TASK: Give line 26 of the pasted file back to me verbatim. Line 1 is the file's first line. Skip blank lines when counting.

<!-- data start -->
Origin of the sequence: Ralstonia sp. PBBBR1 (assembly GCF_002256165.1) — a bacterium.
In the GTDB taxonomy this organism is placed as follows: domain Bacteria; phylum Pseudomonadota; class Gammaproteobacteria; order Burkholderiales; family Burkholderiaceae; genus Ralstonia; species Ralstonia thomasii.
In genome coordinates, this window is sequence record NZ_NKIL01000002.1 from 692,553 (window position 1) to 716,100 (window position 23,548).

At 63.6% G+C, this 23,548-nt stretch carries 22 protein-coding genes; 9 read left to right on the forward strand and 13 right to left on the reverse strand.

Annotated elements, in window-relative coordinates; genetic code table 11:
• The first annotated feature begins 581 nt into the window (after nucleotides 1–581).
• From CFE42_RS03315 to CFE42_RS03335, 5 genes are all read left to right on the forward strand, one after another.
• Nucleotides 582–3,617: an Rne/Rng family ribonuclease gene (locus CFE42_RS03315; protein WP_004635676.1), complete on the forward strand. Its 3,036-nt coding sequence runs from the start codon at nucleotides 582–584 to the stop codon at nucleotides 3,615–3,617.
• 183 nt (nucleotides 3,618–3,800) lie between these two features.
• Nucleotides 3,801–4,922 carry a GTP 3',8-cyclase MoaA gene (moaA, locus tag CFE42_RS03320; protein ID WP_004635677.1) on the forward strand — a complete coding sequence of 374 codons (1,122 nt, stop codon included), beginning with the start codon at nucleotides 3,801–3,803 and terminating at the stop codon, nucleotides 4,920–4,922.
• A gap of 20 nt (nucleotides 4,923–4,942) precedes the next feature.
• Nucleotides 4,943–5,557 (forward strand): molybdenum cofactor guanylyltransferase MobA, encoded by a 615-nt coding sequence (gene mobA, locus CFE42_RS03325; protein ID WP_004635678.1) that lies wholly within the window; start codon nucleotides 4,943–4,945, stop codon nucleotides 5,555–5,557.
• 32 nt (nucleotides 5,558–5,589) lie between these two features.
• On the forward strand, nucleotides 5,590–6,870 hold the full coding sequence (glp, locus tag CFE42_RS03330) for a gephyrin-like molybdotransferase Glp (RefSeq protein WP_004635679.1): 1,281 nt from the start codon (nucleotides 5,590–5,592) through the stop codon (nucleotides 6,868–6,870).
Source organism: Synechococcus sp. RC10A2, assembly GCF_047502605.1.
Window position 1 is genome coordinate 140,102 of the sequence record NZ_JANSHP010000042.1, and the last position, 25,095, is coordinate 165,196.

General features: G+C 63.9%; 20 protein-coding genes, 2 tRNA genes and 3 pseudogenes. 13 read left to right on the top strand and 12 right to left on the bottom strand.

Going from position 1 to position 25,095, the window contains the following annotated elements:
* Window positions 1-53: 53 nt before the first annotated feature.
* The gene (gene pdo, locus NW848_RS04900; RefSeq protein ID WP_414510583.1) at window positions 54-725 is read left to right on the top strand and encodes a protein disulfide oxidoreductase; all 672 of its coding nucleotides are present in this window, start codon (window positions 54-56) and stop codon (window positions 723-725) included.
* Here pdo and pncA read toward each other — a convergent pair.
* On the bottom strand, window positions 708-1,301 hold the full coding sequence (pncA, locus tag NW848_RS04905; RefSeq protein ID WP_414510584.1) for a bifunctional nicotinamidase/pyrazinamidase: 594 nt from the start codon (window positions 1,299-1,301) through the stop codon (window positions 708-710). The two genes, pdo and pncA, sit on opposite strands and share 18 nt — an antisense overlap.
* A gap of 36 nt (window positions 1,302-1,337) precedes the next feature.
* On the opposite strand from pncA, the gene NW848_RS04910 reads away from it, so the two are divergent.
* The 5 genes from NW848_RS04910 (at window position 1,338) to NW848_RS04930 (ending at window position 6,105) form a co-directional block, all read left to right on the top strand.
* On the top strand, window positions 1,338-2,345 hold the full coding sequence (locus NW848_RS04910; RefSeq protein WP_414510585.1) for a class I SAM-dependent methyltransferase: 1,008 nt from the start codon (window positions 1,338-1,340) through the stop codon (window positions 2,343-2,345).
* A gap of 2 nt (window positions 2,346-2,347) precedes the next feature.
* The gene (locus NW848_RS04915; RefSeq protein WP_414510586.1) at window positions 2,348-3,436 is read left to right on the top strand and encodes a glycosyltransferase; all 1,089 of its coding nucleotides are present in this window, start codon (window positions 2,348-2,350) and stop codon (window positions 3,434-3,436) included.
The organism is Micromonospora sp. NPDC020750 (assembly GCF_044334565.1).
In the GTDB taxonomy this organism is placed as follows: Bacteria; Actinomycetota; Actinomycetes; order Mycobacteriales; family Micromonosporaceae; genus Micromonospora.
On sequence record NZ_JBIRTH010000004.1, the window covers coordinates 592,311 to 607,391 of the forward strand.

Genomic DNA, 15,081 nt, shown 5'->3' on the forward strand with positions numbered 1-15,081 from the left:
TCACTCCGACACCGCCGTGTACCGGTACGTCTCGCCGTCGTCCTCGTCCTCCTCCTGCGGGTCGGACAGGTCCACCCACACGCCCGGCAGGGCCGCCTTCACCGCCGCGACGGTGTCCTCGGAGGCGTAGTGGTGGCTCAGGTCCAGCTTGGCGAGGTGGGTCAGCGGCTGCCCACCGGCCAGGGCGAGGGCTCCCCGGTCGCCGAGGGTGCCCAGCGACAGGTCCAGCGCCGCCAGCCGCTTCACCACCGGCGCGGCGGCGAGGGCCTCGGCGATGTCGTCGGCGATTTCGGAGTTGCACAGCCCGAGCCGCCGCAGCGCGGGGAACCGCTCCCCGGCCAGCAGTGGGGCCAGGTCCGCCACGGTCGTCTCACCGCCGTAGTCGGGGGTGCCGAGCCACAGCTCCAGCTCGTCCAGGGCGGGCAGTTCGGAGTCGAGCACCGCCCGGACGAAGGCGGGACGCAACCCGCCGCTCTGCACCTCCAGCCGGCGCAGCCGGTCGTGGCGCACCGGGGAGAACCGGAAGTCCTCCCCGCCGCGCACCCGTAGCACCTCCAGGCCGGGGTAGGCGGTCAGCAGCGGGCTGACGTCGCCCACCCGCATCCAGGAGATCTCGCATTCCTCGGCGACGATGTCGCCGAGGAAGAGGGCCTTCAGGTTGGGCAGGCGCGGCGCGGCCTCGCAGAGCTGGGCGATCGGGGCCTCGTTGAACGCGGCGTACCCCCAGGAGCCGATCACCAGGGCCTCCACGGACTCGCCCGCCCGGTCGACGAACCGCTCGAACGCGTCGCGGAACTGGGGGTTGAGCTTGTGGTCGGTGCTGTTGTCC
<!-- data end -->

* On the top strand, window positions 1,338-2,345 hold the full coding sequence (locus NW848_RS04910; RefSeq protein WP_414510585.1) for a class I SAM-dependent methyltransferase: 1,008 nt from the start codon (window positions 1,338-1,340) through the stop codon (window positions 2,343-2,345).